How Much Is My House Worth?
Though the property market is notorious for constantly changing, it is important for any homeowner to understand the value of their own property. Whether you consider your house a home, or simply view your property as an investment, knowing the true value can give you an edge when negotiating a price, should you ever choose to sell? Understanding home values is difficult, though. It can be a little confusing when you see two houses on the same street sell for completely different prices. It certainly might cause you to ask “How much is my house worth?” Fortunately, with a deeper understanding of the factors that affect property value and how to check current property value, you’ll quickly be able to answer your own question. This post will detail how to find out what your house is worth, the factors that affect the value of your property, and how to increase the value of your house.
How Much is My House Worth?
There’s no immediate answer to this question, and house prices can fluctuate due to a number of factors, including the overall economic climate. But it is possible to check the value of your home at any given time, which is particularly important when selling.
Valuing your house essentially means finding out how much it’s actually worth. According to Land Registry data, as of July 2019, the average house price in the UK is £232,710 and the index stands at 122.05. This reveals a 0.6% increase compared to the previous month, and a 0.7% increase compared to the previous year.
Alongside the fluctuation of property prices, there are many other factors that can affect how much your house is worth, ranging from the area, the weather and local amenities, and even how much storage space you have! Here are a few others that may impact your home’s overall value.
The following are just some of the factors that affect residential property values:
- Crime rates
- Flood risk and air pollution
- School catchment areas
- Transport links
- Local amenities
- If the house suffers from subsidence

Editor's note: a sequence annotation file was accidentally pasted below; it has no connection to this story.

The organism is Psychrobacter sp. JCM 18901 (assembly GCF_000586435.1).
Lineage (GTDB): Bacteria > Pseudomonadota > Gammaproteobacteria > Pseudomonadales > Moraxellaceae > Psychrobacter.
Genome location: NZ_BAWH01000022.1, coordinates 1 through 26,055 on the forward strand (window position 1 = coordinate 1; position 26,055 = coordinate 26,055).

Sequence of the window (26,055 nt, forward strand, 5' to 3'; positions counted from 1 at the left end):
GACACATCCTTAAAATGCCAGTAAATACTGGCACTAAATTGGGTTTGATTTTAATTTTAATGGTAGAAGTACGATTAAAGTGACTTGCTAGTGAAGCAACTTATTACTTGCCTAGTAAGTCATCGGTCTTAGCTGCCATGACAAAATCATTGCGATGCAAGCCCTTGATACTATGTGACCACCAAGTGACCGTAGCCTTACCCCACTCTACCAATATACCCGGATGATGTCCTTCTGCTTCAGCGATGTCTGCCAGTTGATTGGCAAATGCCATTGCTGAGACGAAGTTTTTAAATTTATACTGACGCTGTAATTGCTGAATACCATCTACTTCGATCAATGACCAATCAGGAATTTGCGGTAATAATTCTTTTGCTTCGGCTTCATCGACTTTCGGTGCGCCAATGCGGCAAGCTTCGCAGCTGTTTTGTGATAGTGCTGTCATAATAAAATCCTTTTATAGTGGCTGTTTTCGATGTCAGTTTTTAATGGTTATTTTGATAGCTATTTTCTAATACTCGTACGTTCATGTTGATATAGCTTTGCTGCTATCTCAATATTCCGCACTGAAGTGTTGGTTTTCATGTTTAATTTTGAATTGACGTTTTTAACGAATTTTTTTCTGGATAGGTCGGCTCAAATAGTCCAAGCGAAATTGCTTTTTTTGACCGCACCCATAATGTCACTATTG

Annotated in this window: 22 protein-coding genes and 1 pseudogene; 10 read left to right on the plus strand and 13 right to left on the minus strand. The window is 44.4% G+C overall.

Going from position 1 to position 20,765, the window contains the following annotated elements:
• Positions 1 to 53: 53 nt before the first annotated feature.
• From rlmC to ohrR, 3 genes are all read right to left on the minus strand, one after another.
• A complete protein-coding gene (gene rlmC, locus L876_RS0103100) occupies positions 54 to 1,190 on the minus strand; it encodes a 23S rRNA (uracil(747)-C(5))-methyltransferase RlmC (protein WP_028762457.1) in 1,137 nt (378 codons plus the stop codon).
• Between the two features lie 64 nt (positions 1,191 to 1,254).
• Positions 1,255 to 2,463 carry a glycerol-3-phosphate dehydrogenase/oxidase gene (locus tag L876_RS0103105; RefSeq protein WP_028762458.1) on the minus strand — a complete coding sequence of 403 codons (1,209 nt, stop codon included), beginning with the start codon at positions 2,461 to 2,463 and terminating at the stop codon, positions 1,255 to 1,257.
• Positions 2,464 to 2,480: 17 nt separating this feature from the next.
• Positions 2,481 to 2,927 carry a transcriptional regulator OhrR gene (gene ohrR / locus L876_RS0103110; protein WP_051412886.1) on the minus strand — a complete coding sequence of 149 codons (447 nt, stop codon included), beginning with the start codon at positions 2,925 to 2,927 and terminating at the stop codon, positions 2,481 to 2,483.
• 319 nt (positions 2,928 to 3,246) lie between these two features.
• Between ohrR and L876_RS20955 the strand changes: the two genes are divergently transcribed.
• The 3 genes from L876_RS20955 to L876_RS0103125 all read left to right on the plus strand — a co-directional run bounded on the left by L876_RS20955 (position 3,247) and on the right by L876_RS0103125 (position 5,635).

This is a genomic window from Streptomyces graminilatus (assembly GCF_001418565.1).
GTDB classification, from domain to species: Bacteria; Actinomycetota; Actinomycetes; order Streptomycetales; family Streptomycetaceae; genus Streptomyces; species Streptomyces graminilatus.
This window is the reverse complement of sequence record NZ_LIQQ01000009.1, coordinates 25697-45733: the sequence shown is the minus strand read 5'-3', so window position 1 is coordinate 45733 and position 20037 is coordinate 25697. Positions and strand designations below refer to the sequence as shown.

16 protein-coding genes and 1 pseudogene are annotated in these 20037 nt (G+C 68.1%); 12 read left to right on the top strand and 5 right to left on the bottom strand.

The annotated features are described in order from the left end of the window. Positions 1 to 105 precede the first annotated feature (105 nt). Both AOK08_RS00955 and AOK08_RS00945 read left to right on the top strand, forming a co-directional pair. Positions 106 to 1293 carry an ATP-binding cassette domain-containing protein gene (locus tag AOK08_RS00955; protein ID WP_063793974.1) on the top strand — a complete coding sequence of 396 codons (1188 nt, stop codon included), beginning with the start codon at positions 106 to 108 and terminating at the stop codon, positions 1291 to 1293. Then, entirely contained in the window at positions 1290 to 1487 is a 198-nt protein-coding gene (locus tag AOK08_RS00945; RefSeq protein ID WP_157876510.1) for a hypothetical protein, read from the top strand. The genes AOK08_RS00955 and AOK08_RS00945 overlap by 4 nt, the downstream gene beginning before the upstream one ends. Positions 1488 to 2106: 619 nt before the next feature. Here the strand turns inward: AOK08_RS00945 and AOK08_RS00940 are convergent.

- Size and layout of the house
- Storage space available
- Hidden factors such as dampness, boiler maintenance and plumbing problems
Why Location Matters: One of the reasons it’s so hard to understand property values is that location is everything. You’ve likely heard this from estate agents, and that’s because it’s true. In some places, “How much is my house worth to UK buyers” simply means a higher number. For example, in London, the average home price is far higher than it is in the West Midlands. Some of that is due to the shift in regional salaries and available jobs, but some of it, too, is just due to supply and demand in certain areas. There are places where homes are badly wanted but few go up for sale each year.
The Effect of Crime Rate Statistics in Your Area: Many researchers have found that crime rates in an area can affect property values by as much as two percent, and that’s particularly true in spaces where violent crimes have been prevalent. As crime rates go down in a certain area, prices for homes in that area tend to go up.
A Closer Look at Environmental Risks: Air pollution and flood risks can also affect property values. Many reports have found that pollution can change home prices by up to 15%. That actually matters more than ever because there are many tools available today to check pollution in a certain area. Local air quality affects health more than ever today, particularly for those who suffer from allergies and asthma. The extent to which your property is a flood risk also affects home values. Researchers have found that one in six homes in the UK is at risk of flooding, whether from groundwater or rivers and coasts. Flood maps help to show whether properties are at risk of flooding. If a flood has occurred within the last three years for a given property, it could affect the overall valuation.